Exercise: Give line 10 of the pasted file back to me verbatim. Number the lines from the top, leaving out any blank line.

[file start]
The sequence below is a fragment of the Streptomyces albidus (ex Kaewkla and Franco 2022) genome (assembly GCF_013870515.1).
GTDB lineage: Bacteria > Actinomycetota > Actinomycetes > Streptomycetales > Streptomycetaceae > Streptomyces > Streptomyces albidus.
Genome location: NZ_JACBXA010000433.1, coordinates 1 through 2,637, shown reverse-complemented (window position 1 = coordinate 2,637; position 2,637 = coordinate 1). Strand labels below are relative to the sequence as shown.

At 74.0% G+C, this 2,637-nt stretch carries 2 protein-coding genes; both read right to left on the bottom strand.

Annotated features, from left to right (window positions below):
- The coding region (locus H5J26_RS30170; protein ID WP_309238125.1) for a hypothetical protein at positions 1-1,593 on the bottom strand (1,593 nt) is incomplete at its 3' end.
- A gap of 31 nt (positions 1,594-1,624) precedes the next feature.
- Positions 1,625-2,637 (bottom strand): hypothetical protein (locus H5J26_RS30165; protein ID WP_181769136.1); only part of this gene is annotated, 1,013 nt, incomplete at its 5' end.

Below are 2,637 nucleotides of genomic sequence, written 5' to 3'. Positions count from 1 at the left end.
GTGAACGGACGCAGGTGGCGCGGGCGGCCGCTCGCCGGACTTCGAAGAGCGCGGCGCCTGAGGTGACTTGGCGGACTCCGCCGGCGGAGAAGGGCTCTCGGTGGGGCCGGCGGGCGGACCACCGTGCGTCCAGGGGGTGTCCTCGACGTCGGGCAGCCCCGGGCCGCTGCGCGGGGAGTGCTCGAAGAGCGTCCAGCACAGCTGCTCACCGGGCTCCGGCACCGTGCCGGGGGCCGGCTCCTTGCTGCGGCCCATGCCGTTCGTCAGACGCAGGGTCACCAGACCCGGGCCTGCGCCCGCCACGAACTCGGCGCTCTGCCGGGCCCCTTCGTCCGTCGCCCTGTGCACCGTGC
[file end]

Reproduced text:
GTGAACGGACGCAGGTGGCGCGGGCGGCCGCTCGCCGGACTTCGAAGAGCGCGGCGCCTGAGGTGACTTGGCGGACTCCGCCGGCGGAGAAGGGCTCTCGGTGGGGCCGGCGGGCGGACCACCGTGCGTCCAGGGGGTGTCCTCGACGTCGGGCAGCCCCGGGCCGCTGCGCGGGGAGTGCTCGAAGAGCGTCCAGCACAGCTGCTCACCGGGCTCCGGCACCGTGCCGGGGGCCGGCTCCTTGCTGCGGCCCATGCCGTTCGTCAGACGCAGGGTCACCAGACCCGGGCCTGCGCCCGCCACGAACTCGGCGCTCTGCCGGGCCCCTTCGTCCGTCGCCCTGTGCACCGTGC